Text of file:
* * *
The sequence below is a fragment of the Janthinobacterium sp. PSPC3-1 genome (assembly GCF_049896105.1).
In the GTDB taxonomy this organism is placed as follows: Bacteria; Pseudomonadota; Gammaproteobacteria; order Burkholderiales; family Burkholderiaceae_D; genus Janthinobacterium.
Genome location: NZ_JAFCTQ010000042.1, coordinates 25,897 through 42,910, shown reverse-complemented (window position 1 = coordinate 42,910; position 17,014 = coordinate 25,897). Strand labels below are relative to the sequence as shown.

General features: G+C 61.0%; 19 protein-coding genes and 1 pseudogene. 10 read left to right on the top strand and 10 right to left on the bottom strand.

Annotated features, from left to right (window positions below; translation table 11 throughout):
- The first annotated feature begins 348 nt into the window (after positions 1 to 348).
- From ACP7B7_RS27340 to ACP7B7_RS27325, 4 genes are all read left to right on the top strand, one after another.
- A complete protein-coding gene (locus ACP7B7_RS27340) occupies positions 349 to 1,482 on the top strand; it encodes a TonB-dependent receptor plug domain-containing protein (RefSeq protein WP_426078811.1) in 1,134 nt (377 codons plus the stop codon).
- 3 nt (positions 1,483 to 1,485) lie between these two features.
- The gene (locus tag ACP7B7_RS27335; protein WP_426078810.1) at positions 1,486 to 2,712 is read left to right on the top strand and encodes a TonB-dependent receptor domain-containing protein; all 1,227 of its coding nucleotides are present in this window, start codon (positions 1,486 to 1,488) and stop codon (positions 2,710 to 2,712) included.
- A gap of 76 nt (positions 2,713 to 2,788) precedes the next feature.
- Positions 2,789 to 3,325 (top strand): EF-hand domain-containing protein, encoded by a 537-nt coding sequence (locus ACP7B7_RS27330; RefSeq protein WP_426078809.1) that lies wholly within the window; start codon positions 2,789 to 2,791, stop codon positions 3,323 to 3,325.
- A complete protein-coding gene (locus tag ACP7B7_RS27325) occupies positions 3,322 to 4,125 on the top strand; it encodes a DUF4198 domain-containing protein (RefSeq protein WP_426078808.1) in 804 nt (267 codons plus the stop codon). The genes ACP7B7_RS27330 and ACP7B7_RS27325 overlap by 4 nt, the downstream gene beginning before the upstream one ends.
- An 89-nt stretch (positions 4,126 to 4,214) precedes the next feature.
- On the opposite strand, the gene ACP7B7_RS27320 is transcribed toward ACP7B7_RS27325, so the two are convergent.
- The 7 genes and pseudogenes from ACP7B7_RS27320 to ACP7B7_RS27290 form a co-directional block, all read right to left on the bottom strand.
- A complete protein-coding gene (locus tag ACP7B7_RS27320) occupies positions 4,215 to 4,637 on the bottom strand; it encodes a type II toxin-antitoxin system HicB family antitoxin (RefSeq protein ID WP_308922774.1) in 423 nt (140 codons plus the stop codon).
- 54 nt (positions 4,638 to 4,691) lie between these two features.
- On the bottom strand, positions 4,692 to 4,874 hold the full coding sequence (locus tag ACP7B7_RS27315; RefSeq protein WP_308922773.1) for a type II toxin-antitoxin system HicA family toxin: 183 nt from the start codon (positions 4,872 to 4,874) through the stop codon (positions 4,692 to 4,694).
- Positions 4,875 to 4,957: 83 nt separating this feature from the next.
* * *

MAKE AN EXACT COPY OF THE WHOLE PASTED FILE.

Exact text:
The sequence below is a fragment of the Janthinobacterium sp. PSPC3-1 genome (assembly GCF_049896105.1).
In the GTDB taxonomy this organism is placed as follows: Bacteria; Pseudomonadota; Gammaproteobacteria; order Burkholderiales; family Burkholderiaceae_D; genus Janthinobacterium.
Genome location: NZ_JAFCTQ010000042.1, coordinates 25,897 through 42,910, shown reverse-complemented (window position 1 = coordinate 42,910; position 17,014 = coordinate 25,897). Strand labels below are relative to the sequence as shown.

General features: G+C 61.0%; 19 protein-coding genes and 1 pseudogene. 10 read left to right on the top strand and 10 right to left on the bottom strand.

Annotated features, from left to right (window positions below; translation table 11 throughout):
- The first annotated feature begins 348 nt into the window (after positions 1 to 348).
- From ACP7B7_RS27340 to ACP7B7_RS27325, 4 genes are all read left to right on the top strand, one after another.
- A complete protein-coding gene (locus ACP7B7_RS27340) occupies positions 349 to 1,482 on the top strand; it encodes a TonB-dependent receptor plug domain-containing protein (RefSeq protein WP_426078811.1) in 1,134 nt (377 codons plus the stop codon).
- 3 nt (positions 1,483 to 1,485) lie between these two features.
- The gene (locus tag ACP7B7_RS27335; protein WP_426078810.1) at positions 1,486 to 2,712 is read left to right on the top strand and encodes a TonB-dependent receptor domain-containing protein; all 1,227 of its coding nucleotides are present in this window, start codon (positions 1,486 to 1,488) and stop codon (positions 2,710 to 2,712) included.
- A gap of 76 nt (positions 2,713 to 2,788) precedes the next feature.
- Positions 2,789 to 3,325 (top strand): EF-hand domain-containing protein, encoded by a 537-nt coding sequence (locus ACP7B7_RS27330; RefSeq protein WP_426078809.1) that lies wholly within the window; start codon positions 2,789 to 2,791, stop codon positions 3,323 to 3,325.
- A complete protein-coding gene (locus tag ACP7B7_RS27325) occupies positions 3,322 to 4,125 on the top strand; it encodes a DUF4198 domain-containing protein (RefSeq protein WP_426078808.1) in 804 nt (267 codons plus the stop codon). The genes ACP7B7_RS27330 and ACP7B7_RS27325 overlap by 4 nt, the downstream gene beginning before the upstream one ends.
- An 89-nt stretch (positions 4,126 to 4,214) precedes the next feature.
- On the opposite strand, the gene ACP7B7_RS27320 is transcribed toward ACP7B7_RS27325, so the two are convergent.
- The 7 genes and pseudogenes from ACP7B7_RS27320 to ACP7B7_RS27290 form a co-directional block, all read right to left on the bottom strand.
- A complete protein-coding gene (locus tag ACP7B7_RS27320) occupies positions 4,215 to 4,637 on the bottom strand; it encodes a type II toxin-antitoxin system HicB family antitoxin (RefSeq protein ID WP_308922774.1) in 423 nt (140 codons plus the stop codon).
- 54 nt (positions 4,638 to 4,691) lie between these two features.
- On the bottom strand, positions 4,692 to 4,874 hold the full coding sequence (locus tag ACP7B7_RS27315; RefSeq protein WP_308922773.1) for a type II toxin-antitoxin system HicA family toxin: 183 nt from the start codon (positions 4,872 to 4,874) through the stop codon (positions 4,692 to 4,694).
- Positions 4,875 to 4,957: 83 nt separating this feature from the next.